While one purpose is indeed to bring more tourists down to the East Coast, something the local tourism industry would love to see, the real driver is gravel, the substance that fuels the local political economy. In Taiwan, where public construction is the lubricant of the relationships between the central government and local political factions, access to gravel is of prime political importance, and the swift rivers of the East Coast offer treasures of gravel whose exploitation has not yet been completed. However, trucking that gravel over to the west coast where it can be used to line more river bottoms with concrete or top more rice fields with cookie-cutter housing requires humping the current Suhua Highway, a two-lane, winding, up and down road that is hard on trucks. Hence the desire among local politicians, who are overwhelmingly KMT, for a smooth, straight, four-lane truck route. Last year Chen Li-ling, a local academic, asked why the people of Hualien weren't pissed off:

Recently, the Vice Chairman of Hualian County’s Legislative Assembly slandered and harassed of some members of the Hualian Dreamers’ Union (洄瀾夢想聯盟), professors of Donghua University and National Hualian Teachers College. Their problem? They dared to publicly oppose the Suhua Highway! Once again we see how politics in Hualian try to snuff out any meaningful discussion of issues. It worked in the past when people spoke out against the cement factories in Hualian, it worked when people spoke out against the eradication of Hualian’s ocean shoreline with the cement blocks that are ostensibly used to prevent erosion but which are just one more subsidy for local politicians in cahoots with the cement and construction companies. With wave after wave of defeat we watch our mountains and waters (of which the people of Hualien are said to be so proud) disappear.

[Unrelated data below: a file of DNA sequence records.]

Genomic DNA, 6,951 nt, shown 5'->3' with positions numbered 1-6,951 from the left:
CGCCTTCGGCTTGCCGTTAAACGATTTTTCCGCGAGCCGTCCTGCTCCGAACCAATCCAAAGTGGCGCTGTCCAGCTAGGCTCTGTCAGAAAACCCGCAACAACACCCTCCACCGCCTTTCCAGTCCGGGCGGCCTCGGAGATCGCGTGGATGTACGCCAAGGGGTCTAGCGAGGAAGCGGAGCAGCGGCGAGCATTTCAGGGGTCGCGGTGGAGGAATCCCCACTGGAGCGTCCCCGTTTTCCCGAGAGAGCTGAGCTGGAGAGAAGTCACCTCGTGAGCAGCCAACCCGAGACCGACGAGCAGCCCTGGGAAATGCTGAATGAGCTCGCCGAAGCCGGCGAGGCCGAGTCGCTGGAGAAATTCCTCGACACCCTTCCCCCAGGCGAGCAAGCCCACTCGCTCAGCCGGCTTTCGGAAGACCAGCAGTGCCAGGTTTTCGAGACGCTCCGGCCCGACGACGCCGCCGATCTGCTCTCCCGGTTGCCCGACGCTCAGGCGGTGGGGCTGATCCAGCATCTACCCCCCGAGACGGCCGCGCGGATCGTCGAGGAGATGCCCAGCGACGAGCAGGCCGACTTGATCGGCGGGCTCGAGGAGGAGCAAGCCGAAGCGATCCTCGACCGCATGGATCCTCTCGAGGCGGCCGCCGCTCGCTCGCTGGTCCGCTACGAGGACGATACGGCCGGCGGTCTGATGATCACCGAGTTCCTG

Some countries that promote tourism place a premium on areas along the ocean coast. Here in Hualian tourists can be sure to see the 2 or 3 dump trucks passing by every minute of the day laden with gravel and soil gouged out of the Central Mountains, the riverbeds and wherever else they can – whether with or without government license. Foreigners that have pedaled the bicycle trail that leads to at Seven Star Beach (七星潭) pass by one of our monuments to stupidity, Taiwan Cement factory, and then have to hold their noses as they pass by a section of steep slope inhaling the stench of trash from the landfill. To think this could have been a surfer’s paradise. Once not-so-long-ago pristine beaches are now covered with concrete blocks and several times a week we are awakened late at night by the stench of the emissions from the Chung Hua paper pulp factory.

It seems likely, with so much pressure from politicians in both parties, that at some point this freeway will be built. And then the East Coast will be changed forever....

UPDATE: An engineer on the east coast publishes a ringing defense of the proposed freeway.

1 comment:

Anonymous said...

Changed forever?

It is so conservative, so unlike your style ---- It should be DESTROYED FOREVER ;-)